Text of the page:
How Do Glow Sticks Work?
Glow sticks are a nifty little invention, and one that most people take for granted. You snap them and then they light up- what’s the big deal? But, in fact, the chemistry behind how glow sticks work is fascinating. They contain a few key ingredients that, when mixed, undergo a chemical reaction that results in the characteristic bright, cheery glow.
What's in Glow Sticks?
Glow sticks of all shapes, sizes and colours contain two key ingredients: hydrogen peroxide and a phenyl oxalate ester. The hydrogen peroxide (H2O2) is encased in a thin glass tube within the glow stick, and the phenyl oxalate ester sits around it. It’s these two compounds that cause the glow of traditional glow sticks. To get the wide range of colours that make glow sticks so distinctive several different types of fluorescent dyes are used. For red, rhodamine B. For yellow, rubrene. For blue, diphenylanthracene. For green, it’s 9,10-bis(phenylethynyl)anthracene. A bit of a mouthful, I know. The technical names of the dyes aren’t particularly important; it’s their effect that matters, and I go into detail about this in the next paragraph.
Name of Compound
Location in Glow Stick
Inner glass tube
Mixes with the other solutions to initiate the reaction
Phenyl oxalate ester
Around the glass tube
Releases energy during decompositon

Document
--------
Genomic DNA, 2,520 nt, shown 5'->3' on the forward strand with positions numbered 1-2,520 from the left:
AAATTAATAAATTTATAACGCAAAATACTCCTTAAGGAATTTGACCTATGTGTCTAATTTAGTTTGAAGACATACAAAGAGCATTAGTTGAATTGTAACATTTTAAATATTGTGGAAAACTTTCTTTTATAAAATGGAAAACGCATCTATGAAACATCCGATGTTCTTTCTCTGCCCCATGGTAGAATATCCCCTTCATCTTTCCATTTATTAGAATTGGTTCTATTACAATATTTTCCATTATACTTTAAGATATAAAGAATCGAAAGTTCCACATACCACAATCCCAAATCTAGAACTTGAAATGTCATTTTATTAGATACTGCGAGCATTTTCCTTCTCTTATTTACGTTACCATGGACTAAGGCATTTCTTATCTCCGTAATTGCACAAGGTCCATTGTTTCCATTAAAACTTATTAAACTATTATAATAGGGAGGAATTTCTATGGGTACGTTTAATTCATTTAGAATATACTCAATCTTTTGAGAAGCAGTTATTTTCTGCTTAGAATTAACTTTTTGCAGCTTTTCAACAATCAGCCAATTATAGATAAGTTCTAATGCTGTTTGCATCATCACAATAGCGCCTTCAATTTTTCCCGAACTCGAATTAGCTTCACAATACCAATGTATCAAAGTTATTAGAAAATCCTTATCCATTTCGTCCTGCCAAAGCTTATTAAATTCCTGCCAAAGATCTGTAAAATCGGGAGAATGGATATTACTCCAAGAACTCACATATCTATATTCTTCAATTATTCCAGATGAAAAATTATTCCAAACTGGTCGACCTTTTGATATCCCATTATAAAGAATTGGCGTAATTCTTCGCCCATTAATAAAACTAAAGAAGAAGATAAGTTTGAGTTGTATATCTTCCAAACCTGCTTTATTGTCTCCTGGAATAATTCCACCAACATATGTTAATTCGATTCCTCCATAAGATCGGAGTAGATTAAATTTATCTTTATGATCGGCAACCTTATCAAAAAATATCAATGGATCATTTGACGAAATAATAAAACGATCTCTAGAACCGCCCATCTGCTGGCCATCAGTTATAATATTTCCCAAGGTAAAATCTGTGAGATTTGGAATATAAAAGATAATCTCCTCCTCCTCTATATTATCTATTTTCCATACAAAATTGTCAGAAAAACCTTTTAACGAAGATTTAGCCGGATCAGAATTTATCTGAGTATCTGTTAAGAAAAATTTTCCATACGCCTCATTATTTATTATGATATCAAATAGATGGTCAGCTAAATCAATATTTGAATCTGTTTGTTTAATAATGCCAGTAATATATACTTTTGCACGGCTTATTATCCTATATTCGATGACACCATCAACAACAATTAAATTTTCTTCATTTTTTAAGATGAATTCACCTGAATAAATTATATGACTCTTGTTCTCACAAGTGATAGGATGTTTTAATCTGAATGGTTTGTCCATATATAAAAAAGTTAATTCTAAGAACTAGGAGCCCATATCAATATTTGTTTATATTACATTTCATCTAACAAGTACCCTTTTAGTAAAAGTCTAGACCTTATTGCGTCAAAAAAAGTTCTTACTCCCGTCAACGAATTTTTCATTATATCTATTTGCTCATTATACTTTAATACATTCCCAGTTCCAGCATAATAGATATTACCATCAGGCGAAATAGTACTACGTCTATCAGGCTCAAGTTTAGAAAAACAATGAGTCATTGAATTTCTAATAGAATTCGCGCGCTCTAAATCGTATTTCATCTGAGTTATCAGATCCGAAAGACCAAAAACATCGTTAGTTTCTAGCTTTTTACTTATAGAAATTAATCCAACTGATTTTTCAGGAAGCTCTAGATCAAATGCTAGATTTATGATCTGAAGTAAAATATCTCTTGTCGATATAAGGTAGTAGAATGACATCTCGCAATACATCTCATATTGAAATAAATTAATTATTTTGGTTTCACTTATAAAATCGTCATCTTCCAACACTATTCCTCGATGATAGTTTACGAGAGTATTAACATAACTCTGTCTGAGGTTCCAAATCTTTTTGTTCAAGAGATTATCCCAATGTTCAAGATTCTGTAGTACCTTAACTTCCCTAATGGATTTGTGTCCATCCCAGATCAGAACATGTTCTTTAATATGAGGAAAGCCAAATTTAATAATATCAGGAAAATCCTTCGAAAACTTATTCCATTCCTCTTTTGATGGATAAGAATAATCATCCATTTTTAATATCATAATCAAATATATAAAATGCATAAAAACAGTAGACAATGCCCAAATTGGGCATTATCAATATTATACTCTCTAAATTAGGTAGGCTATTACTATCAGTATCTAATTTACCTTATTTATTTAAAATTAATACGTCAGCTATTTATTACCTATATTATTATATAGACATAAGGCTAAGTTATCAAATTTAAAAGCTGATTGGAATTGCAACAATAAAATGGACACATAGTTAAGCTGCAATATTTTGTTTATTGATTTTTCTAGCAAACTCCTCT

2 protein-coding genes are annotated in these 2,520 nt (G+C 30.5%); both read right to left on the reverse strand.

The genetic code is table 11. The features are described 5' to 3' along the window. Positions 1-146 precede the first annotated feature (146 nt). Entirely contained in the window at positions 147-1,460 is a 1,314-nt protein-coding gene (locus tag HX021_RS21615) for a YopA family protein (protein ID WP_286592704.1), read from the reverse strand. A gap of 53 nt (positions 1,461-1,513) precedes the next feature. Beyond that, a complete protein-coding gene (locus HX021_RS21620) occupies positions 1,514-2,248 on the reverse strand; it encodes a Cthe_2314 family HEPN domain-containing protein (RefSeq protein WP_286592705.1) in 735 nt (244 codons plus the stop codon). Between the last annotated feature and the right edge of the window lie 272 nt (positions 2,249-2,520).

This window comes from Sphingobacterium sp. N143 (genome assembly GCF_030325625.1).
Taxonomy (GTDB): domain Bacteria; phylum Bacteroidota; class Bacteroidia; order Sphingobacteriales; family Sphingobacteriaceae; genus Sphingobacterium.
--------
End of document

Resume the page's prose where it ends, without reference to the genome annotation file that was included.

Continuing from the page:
Around the glass tube
Provides electrons that move from higher to lower energy levels, giving off different coloured lights
How do Glow Sticks Work?
When you crack a glow stick and it makes that satisfying crunching noise what you’re really doing is breaking the thin glass tube inside and allowing the hydrogen peroxide solution to mix with the phenyl oxalate ester and the dye. As the three liquids mix together they undergo a chemical reaction. The hydrogen peroxide and the ester react first, producing a different compound called phenol and a peroxyacid ester. The peroxyacid ester is highly unstable and goes through several different stages of decomposition into other compounds. Each of these stages releases energy.
Phew. Still with me?
The energy created is funnelled into the dye compound. Electrons within the dye are excited by all of the extra energy flooding in, but eventually fall back down to their resting state. As they fall from an energetic state to a less energetic state they release coloured light. This overall reaction is called chemiluminescence, and it’s what makes glow sticks light up.
Are There Different Types of Glow Sticks?
Glow sticks come in all shapes and sizes. There’s your average 'party' glow sticks with their bright colours and short lived luminescence, there’s long lived, plainer glow sticks to provide light for camping and there’s even glow sticks designed to light up the depths of the ocean for deep sea divers. There are minor differences in the composition of these different types of glow sticks of course, but essentially they all work in the same basic way. Hydrogen peroxide and phenyl oxalate ester (in some cases tert-butyl alcohol can be used instead) combine and then you get glow.